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Docker hopes that Docker Enterprise 3.0, which it plans to unveil later on Tuesday at DockerCon, will convince companies looking for help while getting on board with containers to spend their money with the company that kicked off the movement.

Docker Enterprise 3.0 will come with an updated desktop development console for creating and deploying containers, features that help companies working with Kubernetes develop and test applications on their PCs, and a managed version of Docker’s platform presented as a service on either OpenStack on-premises servers or cloud providers like Amazon Web Services and Microsoft Azure. During his keynote address later on Tuesday morning, Docker CEO Steve Singh plans to introduce the new version as the best way to avoid cloud-vendor lock-in when choosing a managed container or Kubernetes service, said Scott Johnston, chief product officer at Docker.

“Freedom of choice is the core Docker value,” Johnston said in an interview with GeekWire ahead of the San Francisco event. The degree to which corporate tech buyers balance ease of use versus freedom of movement when buying cloud services varies from company to company, but there’s definitely a generation of tech buyer that remembers the bad old days of vendor lock-in and wants to avoid a similar fate in the cloud era.

The new version of Docker Desktop Enterprise allows administrators to set policies around how their developers use containers and also helps them get containers up and running more quickly with preset templates, Johnston said. Docker rose to prominence several years ago by making containers — which let software developers package their apps in portable containers that can be moved across servers — easier to use, and the new version adds new management features while still allowing developers to work with the development environment of their choice.

Scott Johnston, Docker chief product officer, speaks at the 2017 GeekWire Cloud Summit. (GeekWire Photo / Kevin Lisota)

Another new feature in Docker Enterprise 3.0, Docker Applications, was designed around the CNAB open standard for managing multiple containerized applications. As developers have moved from deploying applications on virtual machines to building around containers, managing the growing number of interlocking dependencies across applications has grown even more complex, and Docker Applications should help streamline that process by offering several different configuration options.

At one point, Docker had hoped that it would be able to translate the popularity of its container technology over to a different product called Swarm that was designed to manage large deployments of containerized applications. But as anyone involved in cloud computing over the last few years is aware, the open-source Kubernetes project emerged as a de-facto standard for container orchestration, and Docker waved the white flag in October 2017 with its pledge to support Kubernetes.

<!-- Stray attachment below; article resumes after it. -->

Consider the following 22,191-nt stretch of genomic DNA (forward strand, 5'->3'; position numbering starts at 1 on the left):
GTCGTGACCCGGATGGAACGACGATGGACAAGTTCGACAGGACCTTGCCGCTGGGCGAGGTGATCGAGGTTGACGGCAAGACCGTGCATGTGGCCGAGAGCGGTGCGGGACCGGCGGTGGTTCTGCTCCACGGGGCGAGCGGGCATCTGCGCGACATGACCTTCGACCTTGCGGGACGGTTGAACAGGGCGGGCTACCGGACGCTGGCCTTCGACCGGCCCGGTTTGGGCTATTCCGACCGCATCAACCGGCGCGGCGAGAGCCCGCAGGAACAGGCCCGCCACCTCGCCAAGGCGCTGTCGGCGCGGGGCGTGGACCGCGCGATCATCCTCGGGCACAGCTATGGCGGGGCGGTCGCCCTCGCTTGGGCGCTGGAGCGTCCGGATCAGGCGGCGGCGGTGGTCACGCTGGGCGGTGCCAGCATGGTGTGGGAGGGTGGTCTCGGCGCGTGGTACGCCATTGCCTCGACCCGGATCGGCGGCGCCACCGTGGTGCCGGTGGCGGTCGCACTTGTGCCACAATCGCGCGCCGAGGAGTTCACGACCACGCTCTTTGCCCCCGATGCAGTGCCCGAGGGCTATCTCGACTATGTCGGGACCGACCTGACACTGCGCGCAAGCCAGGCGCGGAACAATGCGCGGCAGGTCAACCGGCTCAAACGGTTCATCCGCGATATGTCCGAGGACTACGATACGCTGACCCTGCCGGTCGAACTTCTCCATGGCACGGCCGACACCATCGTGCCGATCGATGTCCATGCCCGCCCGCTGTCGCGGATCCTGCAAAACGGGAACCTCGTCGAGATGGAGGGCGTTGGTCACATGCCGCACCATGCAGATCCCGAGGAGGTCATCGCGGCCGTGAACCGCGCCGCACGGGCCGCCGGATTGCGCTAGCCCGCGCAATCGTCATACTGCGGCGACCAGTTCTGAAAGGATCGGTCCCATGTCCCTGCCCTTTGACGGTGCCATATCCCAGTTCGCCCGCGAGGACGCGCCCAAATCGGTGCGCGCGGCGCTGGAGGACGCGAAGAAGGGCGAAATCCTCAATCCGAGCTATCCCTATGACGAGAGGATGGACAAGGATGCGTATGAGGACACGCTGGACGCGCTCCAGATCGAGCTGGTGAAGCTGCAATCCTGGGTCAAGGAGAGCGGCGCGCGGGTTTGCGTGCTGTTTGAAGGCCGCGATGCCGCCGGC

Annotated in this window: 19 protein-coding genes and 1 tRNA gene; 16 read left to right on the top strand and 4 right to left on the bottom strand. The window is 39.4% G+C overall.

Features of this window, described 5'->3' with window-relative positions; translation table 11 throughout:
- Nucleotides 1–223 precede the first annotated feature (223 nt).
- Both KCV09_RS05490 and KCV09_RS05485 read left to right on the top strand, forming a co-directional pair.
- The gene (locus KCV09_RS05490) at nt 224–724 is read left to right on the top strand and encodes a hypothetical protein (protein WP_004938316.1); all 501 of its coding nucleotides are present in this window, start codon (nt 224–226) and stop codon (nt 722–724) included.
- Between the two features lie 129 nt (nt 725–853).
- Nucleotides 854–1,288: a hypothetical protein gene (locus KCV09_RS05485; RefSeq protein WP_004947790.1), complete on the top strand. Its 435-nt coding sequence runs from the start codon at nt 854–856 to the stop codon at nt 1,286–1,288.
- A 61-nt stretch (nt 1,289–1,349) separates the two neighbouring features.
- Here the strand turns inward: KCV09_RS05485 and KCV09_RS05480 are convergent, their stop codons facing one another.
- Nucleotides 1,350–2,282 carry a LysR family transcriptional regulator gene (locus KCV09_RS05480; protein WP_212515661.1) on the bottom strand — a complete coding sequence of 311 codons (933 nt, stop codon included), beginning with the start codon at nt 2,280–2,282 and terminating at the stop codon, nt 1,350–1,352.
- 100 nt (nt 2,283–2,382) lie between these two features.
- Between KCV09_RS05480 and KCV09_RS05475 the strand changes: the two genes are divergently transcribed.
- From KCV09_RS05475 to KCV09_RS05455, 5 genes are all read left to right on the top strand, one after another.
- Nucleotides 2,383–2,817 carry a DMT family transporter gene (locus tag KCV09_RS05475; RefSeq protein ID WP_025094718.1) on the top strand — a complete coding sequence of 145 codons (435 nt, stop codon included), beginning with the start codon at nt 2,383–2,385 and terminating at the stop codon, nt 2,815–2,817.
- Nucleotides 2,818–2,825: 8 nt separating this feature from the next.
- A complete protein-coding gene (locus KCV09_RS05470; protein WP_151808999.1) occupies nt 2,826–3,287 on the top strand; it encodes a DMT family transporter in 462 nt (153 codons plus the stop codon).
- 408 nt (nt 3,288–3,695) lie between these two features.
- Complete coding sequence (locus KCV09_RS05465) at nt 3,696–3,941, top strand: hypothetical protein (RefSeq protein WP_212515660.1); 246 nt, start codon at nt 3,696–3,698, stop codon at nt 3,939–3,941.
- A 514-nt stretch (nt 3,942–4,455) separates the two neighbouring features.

Docker Enterprise 3.0 will extend that support to the desktop Docker client, so developers can build applications on their PCs with the assurances that those applications will run in the same exact environment on a server. Building applications for Kubernetes through Docker is one way to ensure that those applications will run on multiple clouds, Johnston said.

And for those companies that would prefer Docker take the wheel, the company is introducing Docker Enterprise-as-a-service. Customers that have implemented OpenStack technologies within their own data centers or have existing relationships with AWS or Microsoft Azure will be able to simply “consume Docker Enterprise 3.0” without having to worry about configuration or software updates, Johnston said.

This is the first time Docker has offered such a service across operating environments, Johnston said, and support for additional providers is coming soon, with Google Cloud Platform and VMware the most likely candidates.

Docker Team at DockerCon 2017, Austin TX. Photo by Alabastro Photography. (Docker Photo)

And rounding out Tuesday’s planned announcements, Docker plans to update the tools and services it offers on top of Docker Enterprise 3.0 to include so-called “greenfield” applications, or brand-new containerized applications being put into production for the first time. Under its Modernize Traditional Applications program introduced last year, Docker offered a helping hand for companies that wanted to put older applications into containers, and it will now extend those services to customers that need help getting new applications into containers.

Tuesday’s announcements are very much in keeping with Docker’s arc, shifting over the past few years from a developer-focused technology company to an enterprise software vendor under Singh, who has pulled this trick off a time or two in the past at companies like Concur.

Docker’s technology lit a fire under a generation of developers, but the nice people who invested $273 million into the company at a lofty valuation need to see revenue. And the quickest path to revenue for enterprise technology companies are the late-adopter multinational companies who are just waking up to the fact they need to get with the modern enterprise computing program.

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